because an influential group of old-line members didn't want to
give up the course for a week. "The tournament and all the
practice rounds, it was something a lot of people had grown
tired of," says a member who prefers not to be named. "When the
Shoal Creek thing happened, it just gave the club an excuse to
Others say that the club's willingness to give up the tournament
was simply the reaction of powerful men to unwanted scrutiny by
the Tour. "These are mostly CEO-types who are used to getting
their own way, and they didn't want to be told what to do," says
another member who wishes to remain anonymous. "They didn't want
their membership practices under a microscope, not just as they
pertain to minority candidates, but for anybody."
Tour commissioner Tim Finchem, who says he would be delighted to
see a conforming Cypress Point back at the AT&T, has no regrets
about the Tour's stance. "The steps we took at that time were
appropriate," he says. "Our policy to promote diversity was
either going to be firmly in place or it wasn't going to work."
When the Tour's policy, and similar guidelines by the USGA and
PGA of America, went into effect after Shoal Creek, 11 clubs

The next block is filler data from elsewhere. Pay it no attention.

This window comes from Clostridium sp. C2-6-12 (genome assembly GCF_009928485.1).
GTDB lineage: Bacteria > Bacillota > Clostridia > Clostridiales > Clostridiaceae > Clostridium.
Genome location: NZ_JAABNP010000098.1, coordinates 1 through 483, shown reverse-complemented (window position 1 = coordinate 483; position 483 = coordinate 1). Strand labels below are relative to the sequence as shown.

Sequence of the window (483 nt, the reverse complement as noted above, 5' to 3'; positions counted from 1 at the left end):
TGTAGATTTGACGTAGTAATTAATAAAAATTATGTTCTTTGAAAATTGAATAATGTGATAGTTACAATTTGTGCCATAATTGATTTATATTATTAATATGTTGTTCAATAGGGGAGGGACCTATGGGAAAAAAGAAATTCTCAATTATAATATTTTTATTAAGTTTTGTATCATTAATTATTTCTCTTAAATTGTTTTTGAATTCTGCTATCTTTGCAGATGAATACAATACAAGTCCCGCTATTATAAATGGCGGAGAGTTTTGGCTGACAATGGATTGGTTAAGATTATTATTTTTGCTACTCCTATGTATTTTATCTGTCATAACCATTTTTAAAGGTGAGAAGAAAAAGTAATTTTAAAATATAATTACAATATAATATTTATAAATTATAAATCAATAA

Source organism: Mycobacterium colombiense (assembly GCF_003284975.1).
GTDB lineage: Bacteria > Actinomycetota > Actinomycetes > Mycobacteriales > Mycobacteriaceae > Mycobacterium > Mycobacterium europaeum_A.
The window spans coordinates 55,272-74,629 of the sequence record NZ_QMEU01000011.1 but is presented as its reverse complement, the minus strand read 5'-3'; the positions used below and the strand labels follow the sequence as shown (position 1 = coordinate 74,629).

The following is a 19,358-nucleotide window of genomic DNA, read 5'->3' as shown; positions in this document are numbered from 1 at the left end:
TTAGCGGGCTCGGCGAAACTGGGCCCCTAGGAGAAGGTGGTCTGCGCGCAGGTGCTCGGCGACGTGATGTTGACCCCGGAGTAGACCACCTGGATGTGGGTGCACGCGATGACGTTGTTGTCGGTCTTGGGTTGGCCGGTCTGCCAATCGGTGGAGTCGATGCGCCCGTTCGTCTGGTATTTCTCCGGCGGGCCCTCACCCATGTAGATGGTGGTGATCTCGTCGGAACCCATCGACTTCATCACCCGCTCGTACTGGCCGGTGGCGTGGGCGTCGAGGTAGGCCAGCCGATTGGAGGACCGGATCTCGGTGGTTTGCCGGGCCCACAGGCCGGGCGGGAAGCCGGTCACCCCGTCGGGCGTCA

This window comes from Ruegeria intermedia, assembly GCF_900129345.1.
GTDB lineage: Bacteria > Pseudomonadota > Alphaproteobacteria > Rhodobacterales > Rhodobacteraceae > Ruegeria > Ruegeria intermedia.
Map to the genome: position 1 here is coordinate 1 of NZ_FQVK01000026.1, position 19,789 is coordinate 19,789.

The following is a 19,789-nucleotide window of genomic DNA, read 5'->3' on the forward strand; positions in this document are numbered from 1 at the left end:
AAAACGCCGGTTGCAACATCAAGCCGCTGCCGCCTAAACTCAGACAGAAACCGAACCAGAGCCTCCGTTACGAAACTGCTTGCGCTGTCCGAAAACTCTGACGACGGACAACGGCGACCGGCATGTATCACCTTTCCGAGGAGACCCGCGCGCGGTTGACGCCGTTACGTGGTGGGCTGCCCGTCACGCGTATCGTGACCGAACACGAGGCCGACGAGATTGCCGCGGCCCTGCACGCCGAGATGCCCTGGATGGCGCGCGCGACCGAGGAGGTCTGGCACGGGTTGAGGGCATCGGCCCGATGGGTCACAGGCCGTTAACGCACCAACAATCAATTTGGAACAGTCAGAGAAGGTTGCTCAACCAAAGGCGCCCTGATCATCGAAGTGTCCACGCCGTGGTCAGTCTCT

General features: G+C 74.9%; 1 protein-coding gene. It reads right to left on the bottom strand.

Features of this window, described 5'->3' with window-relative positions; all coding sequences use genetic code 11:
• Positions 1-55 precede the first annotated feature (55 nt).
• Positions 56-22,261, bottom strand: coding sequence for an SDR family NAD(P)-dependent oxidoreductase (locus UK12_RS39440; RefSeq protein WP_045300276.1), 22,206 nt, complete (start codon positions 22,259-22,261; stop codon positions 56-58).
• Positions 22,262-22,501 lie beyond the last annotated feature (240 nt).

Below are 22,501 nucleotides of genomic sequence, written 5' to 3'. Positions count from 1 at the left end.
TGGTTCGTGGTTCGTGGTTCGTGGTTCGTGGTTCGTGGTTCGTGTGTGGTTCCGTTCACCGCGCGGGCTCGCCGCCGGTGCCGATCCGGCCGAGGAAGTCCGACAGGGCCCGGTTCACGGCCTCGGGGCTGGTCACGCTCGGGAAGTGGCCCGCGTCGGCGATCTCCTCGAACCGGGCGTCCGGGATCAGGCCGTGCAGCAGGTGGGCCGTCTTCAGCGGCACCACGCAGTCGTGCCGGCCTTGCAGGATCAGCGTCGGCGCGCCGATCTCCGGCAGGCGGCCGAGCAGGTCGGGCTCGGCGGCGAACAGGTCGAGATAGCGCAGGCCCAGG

with tournaments declined to conform. Since then, four of
them--Annandale Golf Club (Pasadena), Aronimink Golf Club
(Newton Square, Pa.), Merion Golf Club (Ardmore, Pa.) and Old
Warson Country Club (Ladue, Mo.)--have come into compliance.
Butler National Golf Club (Oak Brook, Ill.), Chicago Golf Club
(Wheaton, Ill.), Amarillo (Texas) Country Club, the Country Club
of Louisiana (Baton Rouge), Skokie (Glencoe, Ill.) Country Club,
St. Louis Country Club (Clayton, Mo.) and Cypress Point have not.
Cypress Point's viewpoint on the membership issue has been that
installing a black member would disrupt the order of a waiting
list that is estimated to be seven years long. But insiders say
that membership is based more on the preferences of the board of
directors than any chronological order. Factors like what part
of the country a candidate is from, his profession and, most of
all, how well liked he is by the selecting members, are crucial.
"It's like life," says one member. "The key question is, Will a